March 18, 2022
Patagonia sets examples on food, farms and future
Sustainability presents a catch-22 for the business world. While shifting to renewable energy and removing environmentally harmful materials from supply chains are obvious steps, the need to retain profitability and stay financially solvent often precludes these steps from ever taking place. This is especially true in the apparel industry, where production of new clothing necessitates processes that are often inherently destructive to the environment.
So, what can apparel companies do to genuinely address sustainability? In the 17th iteration of the Japan Times Sustainability Roundtable, host Ross Rowbury sat down with Marty Pomphrey, general manager of the Japan branch of the American apparel retailer Patagonia, to discuss this challenge, as well the importance of organizational culture and long-term vision.
Pomphrey joined Patagonia as general manager of Patagonia Japan in 2019, following a prolific career as a corporate executive, consultant and entrepreneur. He first came to Japan in 1994 as a student at International Christian University and subsequently launched his professional career as an analyst at Nike Japan. He eventually returned to the U.S., where he engaged with numerous startups as an entrepreneur for around 15 years. “Looking at Japan through the eyes of a 20-something and [now] in my early 50s is a different experience, and it’s new,” he said. “I’ve always loved Japan.”
An avid surfer, Pomphrey is an outdoors person at heart, so working at the renowned outdoor apparel retailer had always been an attractive prospect. Pomphrey had also wanted to return to Japan, so when an acquaintance in Patagonia’s HR department reached out to inform him they were searching for a GM in Japan, it was as though the stars were aligned in his favor.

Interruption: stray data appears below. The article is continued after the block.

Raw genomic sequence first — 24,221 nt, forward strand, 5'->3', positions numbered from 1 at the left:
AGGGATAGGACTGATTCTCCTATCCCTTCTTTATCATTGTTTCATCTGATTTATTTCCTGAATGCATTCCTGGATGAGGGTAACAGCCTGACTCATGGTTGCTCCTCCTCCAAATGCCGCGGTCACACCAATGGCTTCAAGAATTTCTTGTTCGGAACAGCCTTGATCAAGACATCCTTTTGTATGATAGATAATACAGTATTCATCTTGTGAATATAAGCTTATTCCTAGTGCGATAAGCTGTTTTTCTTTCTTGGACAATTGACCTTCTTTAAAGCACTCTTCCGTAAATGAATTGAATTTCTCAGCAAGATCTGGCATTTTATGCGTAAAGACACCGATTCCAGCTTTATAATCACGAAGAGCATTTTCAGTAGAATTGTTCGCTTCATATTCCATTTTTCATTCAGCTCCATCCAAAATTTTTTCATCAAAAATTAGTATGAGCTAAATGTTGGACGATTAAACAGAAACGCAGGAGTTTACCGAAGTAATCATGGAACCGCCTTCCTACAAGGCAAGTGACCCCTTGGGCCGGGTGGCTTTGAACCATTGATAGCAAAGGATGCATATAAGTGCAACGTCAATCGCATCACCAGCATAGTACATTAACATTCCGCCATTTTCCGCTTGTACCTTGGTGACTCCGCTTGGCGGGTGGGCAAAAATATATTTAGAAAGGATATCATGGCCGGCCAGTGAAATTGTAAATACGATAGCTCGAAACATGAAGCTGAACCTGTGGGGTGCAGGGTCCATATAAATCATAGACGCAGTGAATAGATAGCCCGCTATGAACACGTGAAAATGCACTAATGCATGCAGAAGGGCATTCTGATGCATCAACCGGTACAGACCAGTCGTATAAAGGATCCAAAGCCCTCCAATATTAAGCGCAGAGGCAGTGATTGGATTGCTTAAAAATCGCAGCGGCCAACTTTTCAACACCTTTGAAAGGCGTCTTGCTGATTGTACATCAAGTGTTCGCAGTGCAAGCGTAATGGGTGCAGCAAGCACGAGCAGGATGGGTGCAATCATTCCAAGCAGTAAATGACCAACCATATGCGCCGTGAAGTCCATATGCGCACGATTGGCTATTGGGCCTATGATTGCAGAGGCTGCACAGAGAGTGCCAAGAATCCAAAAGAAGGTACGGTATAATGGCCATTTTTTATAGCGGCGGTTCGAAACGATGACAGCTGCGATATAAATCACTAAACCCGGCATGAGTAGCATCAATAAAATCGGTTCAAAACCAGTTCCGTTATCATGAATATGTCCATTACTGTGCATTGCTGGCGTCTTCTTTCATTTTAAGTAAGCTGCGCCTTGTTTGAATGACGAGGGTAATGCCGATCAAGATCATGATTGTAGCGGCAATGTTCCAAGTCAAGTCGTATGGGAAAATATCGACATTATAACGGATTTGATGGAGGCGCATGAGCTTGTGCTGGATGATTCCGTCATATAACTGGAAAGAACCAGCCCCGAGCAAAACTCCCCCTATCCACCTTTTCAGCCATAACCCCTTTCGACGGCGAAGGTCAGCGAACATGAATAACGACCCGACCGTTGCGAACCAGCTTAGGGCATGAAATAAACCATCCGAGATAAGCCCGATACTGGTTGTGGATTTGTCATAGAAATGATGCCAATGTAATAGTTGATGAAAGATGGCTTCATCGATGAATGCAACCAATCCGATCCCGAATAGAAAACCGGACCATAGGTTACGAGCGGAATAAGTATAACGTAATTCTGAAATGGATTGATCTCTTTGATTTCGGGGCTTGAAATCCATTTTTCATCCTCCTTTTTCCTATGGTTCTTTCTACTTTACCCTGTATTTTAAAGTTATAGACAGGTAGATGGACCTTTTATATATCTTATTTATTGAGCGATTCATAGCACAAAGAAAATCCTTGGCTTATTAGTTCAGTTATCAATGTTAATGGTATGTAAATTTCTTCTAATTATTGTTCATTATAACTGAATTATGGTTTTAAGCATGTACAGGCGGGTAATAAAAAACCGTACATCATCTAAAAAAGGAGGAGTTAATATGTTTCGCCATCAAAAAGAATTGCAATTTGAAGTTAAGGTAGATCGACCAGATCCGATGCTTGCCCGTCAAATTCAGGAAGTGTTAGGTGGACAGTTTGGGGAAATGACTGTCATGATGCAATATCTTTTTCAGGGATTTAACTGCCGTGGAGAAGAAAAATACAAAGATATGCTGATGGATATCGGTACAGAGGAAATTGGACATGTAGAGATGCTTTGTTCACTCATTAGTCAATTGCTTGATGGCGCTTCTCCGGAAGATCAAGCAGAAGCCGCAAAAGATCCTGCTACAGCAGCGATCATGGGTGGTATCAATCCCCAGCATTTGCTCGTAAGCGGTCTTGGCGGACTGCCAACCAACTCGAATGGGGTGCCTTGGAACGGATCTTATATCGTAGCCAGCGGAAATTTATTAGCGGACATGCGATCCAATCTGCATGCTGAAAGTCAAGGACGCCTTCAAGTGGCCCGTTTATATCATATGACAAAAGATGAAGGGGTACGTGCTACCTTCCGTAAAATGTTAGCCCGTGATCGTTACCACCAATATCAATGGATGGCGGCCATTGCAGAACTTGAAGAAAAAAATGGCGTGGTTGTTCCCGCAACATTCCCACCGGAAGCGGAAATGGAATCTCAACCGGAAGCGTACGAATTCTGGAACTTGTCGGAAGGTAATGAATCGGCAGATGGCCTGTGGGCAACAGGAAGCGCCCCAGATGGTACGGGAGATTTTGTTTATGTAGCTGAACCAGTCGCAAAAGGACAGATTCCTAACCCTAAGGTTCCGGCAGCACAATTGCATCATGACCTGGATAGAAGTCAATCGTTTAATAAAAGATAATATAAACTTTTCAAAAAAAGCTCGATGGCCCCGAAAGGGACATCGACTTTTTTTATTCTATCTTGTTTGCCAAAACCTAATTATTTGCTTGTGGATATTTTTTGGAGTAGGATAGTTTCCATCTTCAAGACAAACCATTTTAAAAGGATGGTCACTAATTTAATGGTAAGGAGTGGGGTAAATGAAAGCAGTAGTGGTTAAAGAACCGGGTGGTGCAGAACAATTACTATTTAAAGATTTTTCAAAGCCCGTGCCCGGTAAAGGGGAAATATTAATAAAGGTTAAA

Pomphrey’s colleagues share his love for the outdoors and nature. Currently based in Kamakura, where Patagonia has a store, Pomphrey often goes to the beach to surf early in the morning. “If I go out at 6 a.m. to a local surf break, I’ll find five, six or seven employees,” he said. “Many of our employees live in the Shonan area, and we end up doing the same kinds of things.”
This intimate relationship with the environment is central to Patagonia’s organizational culture. According to Pomphrey, the apparel retailer’s mission statement, “We’re in business to save our home planet,” is reflected throughout the organization’s activities. In one of his first board meetings, Pomphrey recalled his surprise at the urgency expressed by executives regarding the need to eliminate harmful materials from their supply chain. “The board meetings are really focused on mission statement items rather than sales and profit,” he observed. “[In] the first board meeting I went to three years ago, for two days it was mostly about materials: ‘This is the worst material we have. How do we get it out of the supply chain?’ That was an eye-opener for me, because I had never been to meetings like that.”